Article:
Thursday, January 7, 2010

Existence of mental illness

My friends and clients occasionally dispute "whether mental illness exists" as an intellectual, scientific or policy issue. I think the question is confusing.

Certainly "mental illness" exists as a topic of discussion or investigation, and as a desciptive phenomenon, a prevalent and apparently useful metaphor, etc., in every Western public forum I have ever encuontered. Just as certainly, "mental illness" does not exist as any specific, proven disease or objectively measurable bio-physiological brain pathology. Honest, educated disputes regarding the existence of mental illness are therefore really about appropriate language and effective remedies.

But it's quite amazing how the overwhelming majority of people who talk about mental illness are either critically ignorant or dishonest. This especially includes people who make their living as mental health professionals, lawyers, judges and public policy makers, and those who claim to be mentally ill.

Most modern adults in Western societies would say that witchcraft and magic don't exist as they were defined and fought against for hundreds of years by the Inquisition and other religious and social institutions. But of course, there are Wiccans and stage performers today who are expert in the subjects of witchcraft and magic, who practice them daily and even make their living doing so.

Certainly "witches" do not exist to be burned at the stake, and just as certainly they do exist, in covens currently enjoying legal protection under the First Amendment's free exercise clause.

There's a great deal of work to do in the world. It is destructive to waste time confusing each other. We should know what we are actually disputing, and take personal responsibility for the understanding we impart, or fail to impart to others, every time we speak or write.

My argument is simply that medical treatment for spiritual, emotional or mental problems (i.e., psychiatry) is an extremely bad proposition. It should not be public policy, and anyone who seeks to enforce it overtly or covertly on others should be fought with ferocity.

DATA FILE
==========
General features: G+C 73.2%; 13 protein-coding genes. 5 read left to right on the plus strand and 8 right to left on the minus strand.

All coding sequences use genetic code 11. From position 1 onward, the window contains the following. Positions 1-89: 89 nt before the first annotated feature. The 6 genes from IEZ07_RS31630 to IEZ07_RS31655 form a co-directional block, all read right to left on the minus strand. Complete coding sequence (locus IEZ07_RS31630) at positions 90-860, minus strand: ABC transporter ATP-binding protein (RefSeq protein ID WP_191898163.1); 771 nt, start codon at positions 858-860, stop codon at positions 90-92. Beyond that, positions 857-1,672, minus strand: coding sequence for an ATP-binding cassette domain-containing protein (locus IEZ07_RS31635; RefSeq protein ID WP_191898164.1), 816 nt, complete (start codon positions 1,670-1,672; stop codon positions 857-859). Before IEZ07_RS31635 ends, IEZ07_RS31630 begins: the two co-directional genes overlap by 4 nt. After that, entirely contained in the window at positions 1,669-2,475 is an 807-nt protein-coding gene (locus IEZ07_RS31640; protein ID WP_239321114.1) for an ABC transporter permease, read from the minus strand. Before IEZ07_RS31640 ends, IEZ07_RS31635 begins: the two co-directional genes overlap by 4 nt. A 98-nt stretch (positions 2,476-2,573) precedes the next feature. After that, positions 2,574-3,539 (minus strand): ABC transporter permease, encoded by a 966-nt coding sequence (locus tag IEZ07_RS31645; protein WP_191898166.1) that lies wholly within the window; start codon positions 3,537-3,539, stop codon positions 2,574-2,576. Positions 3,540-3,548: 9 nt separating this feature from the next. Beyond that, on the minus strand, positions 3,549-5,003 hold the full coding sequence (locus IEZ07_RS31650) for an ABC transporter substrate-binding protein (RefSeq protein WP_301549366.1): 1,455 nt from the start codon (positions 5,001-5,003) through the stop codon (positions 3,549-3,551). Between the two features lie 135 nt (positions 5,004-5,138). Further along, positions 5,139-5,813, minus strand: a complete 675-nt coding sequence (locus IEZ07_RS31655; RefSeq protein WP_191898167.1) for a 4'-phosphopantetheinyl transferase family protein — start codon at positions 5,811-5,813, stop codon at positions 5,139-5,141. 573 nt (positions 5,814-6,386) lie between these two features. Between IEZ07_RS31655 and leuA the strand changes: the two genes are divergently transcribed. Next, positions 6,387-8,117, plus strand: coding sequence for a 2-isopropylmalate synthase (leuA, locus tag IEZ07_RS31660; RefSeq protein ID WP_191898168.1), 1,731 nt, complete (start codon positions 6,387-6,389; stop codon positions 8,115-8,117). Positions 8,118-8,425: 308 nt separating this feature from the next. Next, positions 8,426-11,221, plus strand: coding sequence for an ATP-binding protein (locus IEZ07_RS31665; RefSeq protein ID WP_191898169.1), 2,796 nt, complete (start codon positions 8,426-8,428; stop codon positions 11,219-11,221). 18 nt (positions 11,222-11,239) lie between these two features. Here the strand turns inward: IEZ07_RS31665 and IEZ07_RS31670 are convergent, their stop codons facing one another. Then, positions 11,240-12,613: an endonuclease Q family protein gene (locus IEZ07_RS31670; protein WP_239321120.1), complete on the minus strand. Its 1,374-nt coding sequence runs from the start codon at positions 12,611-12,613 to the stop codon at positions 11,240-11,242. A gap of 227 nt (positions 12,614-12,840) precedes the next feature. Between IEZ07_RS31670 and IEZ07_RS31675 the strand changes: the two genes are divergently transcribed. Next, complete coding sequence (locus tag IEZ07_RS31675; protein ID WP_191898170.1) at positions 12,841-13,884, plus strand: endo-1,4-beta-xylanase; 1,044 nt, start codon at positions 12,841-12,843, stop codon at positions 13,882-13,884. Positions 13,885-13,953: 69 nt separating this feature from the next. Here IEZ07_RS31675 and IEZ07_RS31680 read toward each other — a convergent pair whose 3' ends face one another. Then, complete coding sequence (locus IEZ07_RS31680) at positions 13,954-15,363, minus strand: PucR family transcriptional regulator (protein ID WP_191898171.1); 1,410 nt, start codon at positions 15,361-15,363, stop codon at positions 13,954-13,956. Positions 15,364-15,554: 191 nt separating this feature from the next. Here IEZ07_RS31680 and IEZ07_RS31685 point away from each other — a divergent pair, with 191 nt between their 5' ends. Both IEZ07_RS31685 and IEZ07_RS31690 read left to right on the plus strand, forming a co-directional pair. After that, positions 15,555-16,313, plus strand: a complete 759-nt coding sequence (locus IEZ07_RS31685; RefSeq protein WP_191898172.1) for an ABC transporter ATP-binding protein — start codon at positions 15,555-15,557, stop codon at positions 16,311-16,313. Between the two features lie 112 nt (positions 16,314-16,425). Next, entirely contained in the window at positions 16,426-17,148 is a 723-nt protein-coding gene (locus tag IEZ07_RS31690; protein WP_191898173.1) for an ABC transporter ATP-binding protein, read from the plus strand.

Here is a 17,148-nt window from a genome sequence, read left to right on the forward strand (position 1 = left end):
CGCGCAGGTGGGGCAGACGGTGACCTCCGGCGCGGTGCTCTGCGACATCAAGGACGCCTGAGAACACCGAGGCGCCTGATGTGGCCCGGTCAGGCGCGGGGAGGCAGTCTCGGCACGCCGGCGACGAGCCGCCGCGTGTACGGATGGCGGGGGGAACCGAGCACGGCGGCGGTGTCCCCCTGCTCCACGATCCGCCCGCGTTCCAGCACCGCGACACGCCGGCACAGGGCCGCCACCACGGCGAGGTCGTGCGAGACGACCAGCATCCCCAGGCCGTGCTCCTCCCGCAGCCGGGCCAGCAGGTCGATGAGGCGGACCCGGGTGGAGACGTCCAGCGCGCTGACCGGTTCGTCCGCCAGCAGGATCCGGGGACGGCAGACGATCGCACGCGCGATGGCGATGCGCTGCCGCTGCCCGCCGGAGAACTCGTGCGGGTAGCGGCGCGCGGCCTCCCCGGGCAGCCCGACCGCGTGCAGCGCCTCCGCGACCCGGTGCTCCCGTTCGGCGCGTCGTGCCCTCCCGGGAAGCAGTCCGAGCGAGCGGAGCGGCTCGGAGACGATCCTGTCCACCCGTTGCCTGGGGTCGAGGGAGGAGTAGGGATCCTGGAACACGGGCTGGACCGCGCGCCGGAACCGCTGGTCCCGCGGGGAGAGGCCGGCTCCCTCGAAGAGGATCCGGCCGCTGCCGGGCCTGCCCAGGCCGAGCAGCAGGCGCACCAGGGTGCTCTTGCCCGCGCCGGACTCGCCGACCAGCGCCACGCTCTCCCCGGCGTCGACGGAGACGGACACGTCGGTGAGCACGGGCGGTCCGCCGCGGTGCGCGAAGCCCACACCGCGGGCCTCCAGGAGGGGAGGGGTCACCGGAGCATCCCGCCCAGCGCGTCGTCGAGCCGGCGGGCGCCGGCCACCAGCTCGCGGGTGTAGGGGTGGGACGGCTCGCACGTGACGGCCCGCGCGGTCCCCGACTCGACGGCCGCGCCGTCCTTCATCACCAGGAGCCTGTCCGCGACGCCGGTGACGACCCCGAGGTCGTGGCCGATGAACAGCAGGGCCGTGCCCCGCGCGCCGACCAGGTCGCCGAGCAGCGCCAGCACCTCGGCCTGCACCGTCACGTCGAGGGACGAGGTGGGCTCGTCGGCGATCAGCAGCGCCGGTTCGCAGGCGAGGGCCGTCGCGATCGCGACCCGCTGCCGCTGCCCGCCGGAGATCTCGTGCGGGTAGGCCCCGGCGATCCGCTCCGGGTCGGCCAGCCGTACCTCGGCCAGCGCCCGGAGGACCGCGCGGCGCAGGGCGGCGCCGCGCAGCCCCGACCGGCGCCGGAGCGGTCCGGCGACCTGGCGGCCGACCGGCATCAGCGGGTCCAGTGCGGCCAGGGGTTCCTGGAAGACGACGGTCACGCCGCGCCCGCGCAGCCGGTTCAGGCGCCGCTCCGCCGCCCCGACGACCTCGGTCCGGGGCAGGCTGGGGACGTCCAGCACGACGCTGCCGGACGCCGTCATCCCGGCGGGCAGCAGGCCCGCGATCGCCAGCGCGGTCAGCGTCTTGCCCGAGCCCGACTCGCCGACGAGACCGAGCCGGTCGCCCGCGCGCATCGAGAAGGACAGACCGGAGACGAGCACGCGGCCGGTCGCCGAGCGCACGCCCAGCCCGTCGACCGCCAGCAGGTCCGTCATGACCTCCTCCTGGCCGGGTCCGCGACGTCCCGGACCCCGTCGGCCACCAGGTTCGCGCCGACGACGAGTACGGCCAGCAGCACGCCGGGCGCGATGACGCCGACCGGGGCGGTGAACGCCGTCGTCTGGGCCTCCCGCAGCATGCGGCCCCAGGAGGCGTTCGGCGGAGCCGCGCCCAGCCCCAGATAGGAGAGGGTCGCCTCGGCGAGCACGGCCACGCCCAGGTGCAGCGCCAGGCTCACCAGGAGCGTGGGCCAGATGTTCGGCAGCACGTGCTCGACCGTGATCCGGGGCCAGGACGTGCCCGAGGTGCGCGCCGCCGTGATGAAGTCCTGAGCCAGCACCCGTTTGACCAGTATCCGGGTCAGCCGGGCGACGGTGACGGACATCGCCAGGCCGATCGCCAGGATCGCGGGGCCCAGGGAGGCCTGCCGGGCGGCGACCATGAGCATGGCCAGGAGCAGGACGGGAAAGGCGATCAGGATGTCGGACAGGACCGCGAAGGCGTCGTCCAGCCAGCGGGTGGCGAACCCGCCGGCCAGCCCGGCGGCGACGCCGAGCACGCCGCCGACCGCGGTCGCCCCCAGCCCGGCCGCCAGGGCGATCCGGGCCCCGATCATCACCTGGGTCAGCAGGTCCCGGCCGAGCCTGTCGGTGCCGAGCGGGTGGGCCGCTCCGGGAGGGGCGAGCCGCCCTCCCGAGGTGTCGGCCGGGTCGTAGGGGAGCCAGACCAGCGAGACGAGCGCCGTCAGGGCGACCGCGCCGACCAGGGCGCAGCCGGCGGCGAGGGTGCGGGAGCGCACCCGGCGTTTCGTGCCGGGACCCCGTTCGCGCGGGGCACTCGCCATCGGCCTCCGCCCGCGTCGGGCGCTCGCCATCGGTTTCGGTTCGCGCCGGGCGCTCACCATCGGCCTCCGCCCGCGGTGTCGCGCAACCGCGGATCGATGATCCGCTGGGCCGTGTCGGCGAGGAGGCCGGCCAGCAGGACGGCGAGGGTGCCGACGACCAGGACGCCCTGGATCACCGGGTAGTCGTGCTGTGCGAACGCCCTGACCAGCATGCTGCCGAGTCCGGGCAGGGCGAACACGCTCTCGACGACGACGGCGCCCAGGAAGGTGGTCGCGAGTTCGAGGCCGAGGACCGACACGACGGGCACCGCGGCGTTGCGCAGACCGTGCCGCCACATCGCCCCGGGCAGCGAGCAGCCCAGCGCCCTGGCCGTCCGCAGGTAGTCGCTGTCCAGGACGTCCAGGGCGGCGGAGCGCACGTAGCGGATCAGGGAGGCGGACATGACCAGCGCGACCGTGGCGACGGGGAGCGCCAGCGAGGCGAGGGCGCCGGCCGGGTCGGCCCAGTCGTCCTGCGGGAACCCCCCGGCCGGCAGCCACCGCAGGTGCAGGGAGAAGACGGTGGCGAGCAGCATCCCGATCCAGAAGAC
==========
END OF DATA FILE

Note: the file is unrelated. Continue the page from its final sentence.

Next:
1 comment:

  1. When I was imprisoned in a madhouse and would phone newspaper reporters in hopes of enlisting their support to condemn my incarceration they would invariably ask "What did you do?" They were told up front that I was committed to a "mental health center" and not accused of any crime. These were legitimate, mainstream, veteran members of the American press/media. They didn't ask me "What mental illness do you have?" or "Are you mentally ill?" They tacitly understood that one's being in a madhouse assumes some subcriminal offense against someone.

    Yet, in the state's petitions to commit me I was accused of "having mental illness" or "being mentally ill". I was not accused of "doing" anything. I was accused of "having" or "being".

    Psychoquacks "diagnose" MI by listing what a prospective patient has "done" or failed to "do". They are not concerned with what the "patient" "has" or "is".

    A proper use of language would be to say a person is "doing mental illness" or that they "are mental illness" (and should be dealt with via segregation or correction). These are penological concerns and the average person understands this all too well. Psychiatry is nothing but window dressing for this enterprise.